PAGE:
Following on from my last post, presenting the logbook of Robert Jay, Flight Engineer with Bill Mallon’s crew, Vic has been good enough to also contribute further information on why exactly Bill Mallon left the crew as pilot to be replaced by Eric Butler.
From Vic – ‘One Family’s Story’
Initially, I had no idea why Bill Mallon (NZ427521) left his crew at the end of April 1945 and returned to New Zealand. My sister had a vague recollection that it may have had something to do with the death of his brother and with the help of Chris Newey and ‘The Wings Over New Zealand Aviation Forum’ I have now discovered the tragic reason for his premature departure. If ever there was a story that illustrates the sacrifices made by the people of New Zealand then this is it.
Alexander and Dora Mallon must have been the proudest parents in Taranaki, New Zealand. They had three sons, Thomas, John and William (Bill), born between 1915 and 1920 and a daughter, May, Bill’s twin sister. By 1940 John was an RAF pilot with No. 53 Squadron. The squadron had been based in France flying Bristol Blenheims but had returned to the UK in May 1940 as the German army advanced. Its Bristol Blenheims supported the Dunkirk evacuation and continued to fly reconnaissance missions over France. In July 1940 the squadron was transferred to Coastal Command and moved to RAF Detling in Kent. Its Blenheims were replaced by American-built Lockheed Hudsons and it continued with anti-submarine and anti-shipping operations as well as bombing sorties targeting harbours and coastal defences.
On the 8th October 1940 John was reported ‘missing in action’ over France. It was subsequently confirmed that he had been killed, together with two other members of the crew of T2036, Arthur Shackleford and Wilfred Whetton.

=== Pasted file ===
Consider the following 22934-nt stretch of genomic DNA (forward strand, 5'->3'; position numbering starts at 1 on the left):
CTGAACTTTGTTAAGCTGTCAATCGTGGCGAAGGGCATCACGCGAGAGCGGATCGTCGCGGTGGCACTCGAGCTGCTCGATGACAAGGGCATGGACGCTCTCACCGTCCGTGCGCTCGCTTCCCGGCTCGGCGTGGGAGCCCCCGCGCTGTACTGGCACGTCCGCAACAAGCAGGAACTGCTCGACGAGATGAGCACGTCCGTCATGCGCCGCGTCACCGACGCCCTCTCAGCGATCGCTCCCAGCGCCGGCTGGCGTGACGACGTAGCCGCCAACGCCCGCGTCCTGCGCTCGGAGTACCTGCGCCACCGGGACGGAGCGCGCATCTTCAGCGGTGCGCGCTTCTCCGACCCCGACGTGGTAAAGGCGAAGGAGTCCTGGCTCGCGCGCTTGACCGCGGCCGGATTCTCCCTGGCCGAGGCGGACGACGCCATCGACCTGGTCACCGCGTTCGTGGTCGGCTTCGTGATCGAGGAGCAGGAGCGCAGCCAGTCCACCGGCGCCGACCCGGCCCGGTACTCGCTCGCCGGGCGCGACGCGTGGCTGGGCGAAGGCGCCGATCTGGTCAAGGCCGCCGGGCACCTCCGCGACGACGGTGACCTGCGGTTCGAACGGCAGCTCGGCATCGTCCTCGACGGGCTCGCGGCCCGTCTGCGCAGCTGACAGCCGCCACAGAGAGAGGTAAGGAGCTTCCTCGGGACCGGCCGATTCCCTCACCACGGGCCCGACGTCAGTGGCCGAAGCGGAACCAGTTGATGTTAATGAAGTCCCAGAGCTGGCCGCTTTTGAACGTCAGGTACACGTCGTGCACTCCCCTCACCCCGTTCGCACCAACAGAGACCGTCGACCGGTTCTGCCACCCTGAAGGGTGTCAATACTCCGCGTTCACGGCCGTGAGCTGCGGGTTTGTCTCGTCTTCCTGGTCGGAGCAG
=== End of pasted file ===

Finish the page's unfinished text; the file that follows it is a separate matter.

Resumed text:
Despite their loss Thomas and Bill also became pilots, Thomas flying de Havilland Mosquitoes with No. 488 (NZ) Squadron and Bill, the youngest, completing his training in 1945 to fly Avro Lancasters. On the 15th November 1944 488 (NZ) Squadron was moved from the U.K. to Amiens in France and then on to the Netherlands as support for the Allied advance towards Germany. Ten days later flight engineer Bob Jay joined Bill and the rest of his crew at RAF Langar to complete their training for the 4-engine Avro Lancaster.
Bill and his crew completed their training and on the 6th March 1945 they were posted to No. 75 (NZ) Squadron at Mepal. Four days later, just before 4.30 a.m. on the 10th March 1945, Thomas and his navigator, P/O George Brock, took off in their Mosquito Mark XXX (MT484) from Gilze-Rijen airfield for a night patrol. Minutes later they crashed into a barn 2.5 km from the runway – both were killed. Thomas had become the second Mallon brother to be killed in action.
Bill continued active service throughout March and April, receiving a commission and becoming the third Pilot Officer in the Mallon family. He took part in the squadron’s last operational sortie over Bad Oldesloe on the 24th April and then said goodbye to his crew and took on ground duties before returning to his devastated parents in New Zealand. Whilst only one family of countless thousands that suffered the terrible loss of a child during the war, to lose 2 and then know a third son and brother was still so far away on operational service must have been unbearable for Alexander, Dora and May to live with on a daily basis.
John is buried alongside his crew members in the Guines Communal Cemetery, 10 km from Calais in France, and Thomas and his navigator are in the Bergen-Op-Zoom Cemetery in the Netherlands. More than1800 New Zealand aircrew were killed in action during World War 2 and Bill made a point of attending his local Dawn Parade and Service in their memory every year.
Bill had been married to Lorna for 60 years when he died aged 90 in 2010 but his brothers’ names have lived on in their two sons, Barrie John and Kevin Thomas – the only boy among their five grandchildren is called Thomas William.